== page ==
Angoualima later visits Gregoire as a ghost or spirit and berates him for his cowardice, all the while espousing his own anti-social credentials (“I sh** on society.”) Angoualima is a grotesque, comic figure, like something out of Chaucer or the Marquis de Sade. He revels in his own putrid immorality.

Gregoire's girlfriend, the plucky Germaine, we learn in the novel's third part, is a prostitute. She's a procuress, running a sex ring from a local restaurant which she uses as cover. She discusses her trade in a matter-of-fact way, and her bag of sex aides is described at comic length. Gregoire decides to kill her, not because he hates Germaine, but rather to live up to his idol, the Great Master Angoualima. But all does not go to plan, for Gregoire, much like Jean Genet's anti-heroes, is a hopeless bungler and fool.

It's hard to think of a stranger novel you'll read. Alain Mabanckou has written an absurdist, existential black comedy that leaves an uncomfortable feeling. Gregoire is such an unreliable narrator that in the end it's not even clear that his hero Angoualima and girlfriend Germaine even exist. They could well be the fevered creations of his imagination. If anything, one pities Gregoire. Committing murder is his one chance of elevating himself, but his incompetence makes him sure to remain a non-entity, on society's bottom rung.

A work that is disturbing, comic, absurd and unforgettable.

African Psycho, by  Alain Mabanckou. Published by Serpent's Tail. ISBN: 9781781257876 RRP: $19.99

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Friday, June 9, 2017

The Last Bell, by Johannes Urzidil

Staff review by Chris Saliba

Five witty and ironic stories from a European writer not well known to English reading audiences. 

Johannes Urzidil (1896 - 1970) was a German-Czech writer, poet and historian. Franz Kafka was a part of his intellectual circle of friends. Urzidil fled Nazi occupied Czechoslovakia in 1939 for England, finally settling down in America. The five short stories in The Last Bell were written during the 1950s and 60s.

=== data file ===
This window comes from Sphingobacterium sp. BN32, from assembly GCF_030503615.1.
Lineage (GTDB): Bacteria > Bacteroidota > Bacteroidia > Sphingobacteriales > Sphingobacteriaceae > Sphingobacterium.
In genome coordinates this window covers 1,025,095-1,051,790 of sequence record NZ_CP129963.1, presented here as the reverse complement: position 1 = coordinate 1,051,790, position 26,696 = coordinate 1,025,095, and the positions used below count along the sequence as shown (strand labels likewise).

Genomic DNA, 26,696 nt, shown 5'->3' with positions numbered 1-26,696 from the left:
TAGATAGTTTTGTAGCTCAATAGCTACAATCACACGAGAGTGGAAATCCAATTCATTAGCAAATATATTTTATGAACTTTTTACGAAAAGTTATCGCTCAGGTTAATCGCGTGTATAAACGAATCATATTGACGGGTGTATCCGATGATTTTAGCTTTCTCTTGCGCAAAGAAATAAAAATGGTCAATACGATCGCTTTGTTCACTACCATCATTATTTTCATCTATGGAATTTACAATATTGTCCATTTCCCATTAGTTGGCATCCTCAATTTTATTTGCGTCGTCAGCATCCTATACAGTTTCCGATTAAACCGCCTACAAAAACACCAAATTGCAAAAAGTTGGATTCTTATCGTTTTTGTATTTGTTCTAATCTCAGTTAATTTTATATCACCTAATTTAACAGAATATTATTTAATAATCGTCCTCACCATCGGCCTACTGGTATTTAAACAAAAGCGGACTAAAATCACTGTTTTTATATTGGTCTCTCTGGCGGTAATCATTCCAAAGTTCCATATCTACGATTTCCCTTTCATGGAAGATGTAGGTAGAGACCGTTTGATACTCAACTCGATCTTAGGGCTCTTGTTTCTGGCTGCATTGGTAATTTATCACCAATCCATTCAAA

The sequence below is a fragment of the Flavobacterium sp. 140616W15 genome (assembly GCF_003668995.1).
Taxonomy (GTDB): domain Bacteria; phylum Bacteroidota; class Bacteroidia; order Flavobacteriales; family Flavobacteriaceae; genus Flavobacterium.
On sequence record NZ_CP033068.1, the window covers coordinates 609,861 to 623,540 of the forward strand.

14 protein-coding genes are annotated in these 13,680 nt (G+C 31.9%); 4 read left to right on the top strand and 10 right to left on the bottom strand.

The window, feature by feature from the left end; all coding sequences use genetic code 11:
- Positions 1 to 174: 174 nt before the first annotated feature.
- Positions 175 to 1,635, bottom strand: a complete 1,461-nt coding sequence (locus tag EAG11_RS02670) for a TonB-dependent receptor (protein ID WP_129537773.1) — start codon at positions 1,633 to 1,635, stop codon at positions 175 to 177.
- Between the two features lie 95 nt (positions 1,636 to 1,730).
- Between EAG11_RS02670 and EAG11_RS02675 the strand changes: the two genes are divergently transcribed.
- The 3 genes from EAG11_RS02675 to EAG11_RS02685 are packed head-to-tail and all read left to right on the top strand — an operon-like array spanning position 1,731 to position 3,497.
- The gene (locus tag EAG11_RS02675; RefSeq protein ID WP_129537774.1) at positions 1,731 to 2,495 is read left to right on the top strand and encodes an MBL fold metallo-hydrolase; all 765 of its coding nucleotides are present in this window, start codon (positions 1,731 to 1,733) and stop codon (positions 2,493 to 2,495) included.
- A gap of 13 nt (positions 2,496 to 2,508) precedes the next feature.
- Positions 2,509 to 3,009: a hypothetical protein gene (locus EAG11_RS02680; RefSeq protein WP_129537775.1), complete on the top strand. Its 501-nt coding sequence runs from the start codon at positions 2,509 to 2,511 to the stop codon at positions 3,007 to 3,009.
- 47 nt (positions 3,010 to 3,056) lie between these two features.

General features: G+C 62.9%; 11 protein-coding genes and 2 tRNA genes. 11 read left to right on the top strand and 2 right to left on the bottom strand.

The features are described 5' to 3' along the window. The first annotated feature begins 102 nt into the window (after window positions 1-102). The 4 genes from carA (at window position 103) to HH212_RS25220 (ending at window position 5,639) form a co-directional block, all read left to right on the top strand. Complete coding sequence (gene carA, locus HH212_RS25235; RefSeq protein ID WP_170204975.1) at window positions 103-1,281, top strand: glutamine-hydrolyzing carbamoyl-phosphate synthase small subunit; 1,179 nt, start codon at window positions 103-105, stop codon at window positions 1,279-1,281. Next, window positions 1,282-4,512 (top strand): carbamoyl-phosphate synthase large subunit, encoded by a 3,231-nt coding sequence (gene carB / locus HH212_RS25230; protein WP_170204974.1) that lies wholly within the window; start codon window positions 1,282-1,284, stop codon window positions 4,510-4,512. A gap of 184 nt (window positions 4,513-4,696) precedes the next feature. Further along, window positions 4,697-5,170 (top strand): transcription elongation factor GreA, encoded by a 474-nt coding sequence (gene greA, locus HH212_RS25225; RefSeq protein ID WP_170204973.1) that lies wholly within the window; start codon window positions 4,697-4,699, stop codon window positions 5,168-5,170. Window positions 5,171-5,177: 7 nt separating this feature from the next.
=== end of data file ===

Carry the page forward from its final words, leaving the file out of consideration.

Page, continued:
All the stories in this collection, though written in exile, reflect Urzidil's Bohemian heritage. The title story is set during the Nazi occupation of  Czechoslovakia. A housemaid in her early thirties, Marska,  is suddenly given all of her employer's posessions. "Mister and Missus," as the brassy maid refers to them, have had to flee the Nazis. This leaves the housemaid discombobulated. Is this turn of events good fortune, or does it presage disaster to come?

In "The Duchess of Albanera" a boring bank clerk who leads a very regimented life does something mad on the spur of the moment. On a visit to the State Gallery, he steals the famous portrait of the Duchess of Albanera. He keeps the modestly sized painting at home, but people start to notice strange behaviour on the bank clerk's behalf.

The third story, "Seigelemann's Journeys", concerns a travel agent who has remained curiously stationary in life. When one of his clients falls in love with him, he fabricates all sorts of stories about his great travels, trying to make up for an embarrassing lack of adventure.

"Borderland", a story that stands in contrast to all the rest for its ethereal atmosphere, is about a 12-year-old girl who has a special gift for apphrending the secrets of nature.

The final story, "Where the Valley Ends", is an anatomy of a civil war that erupts in a small village over the disappearance of a cheesecake. As the narrator makes clear, humans can't help bickering and quarrelling over small matters, turning these petty gripes into grand political machinations.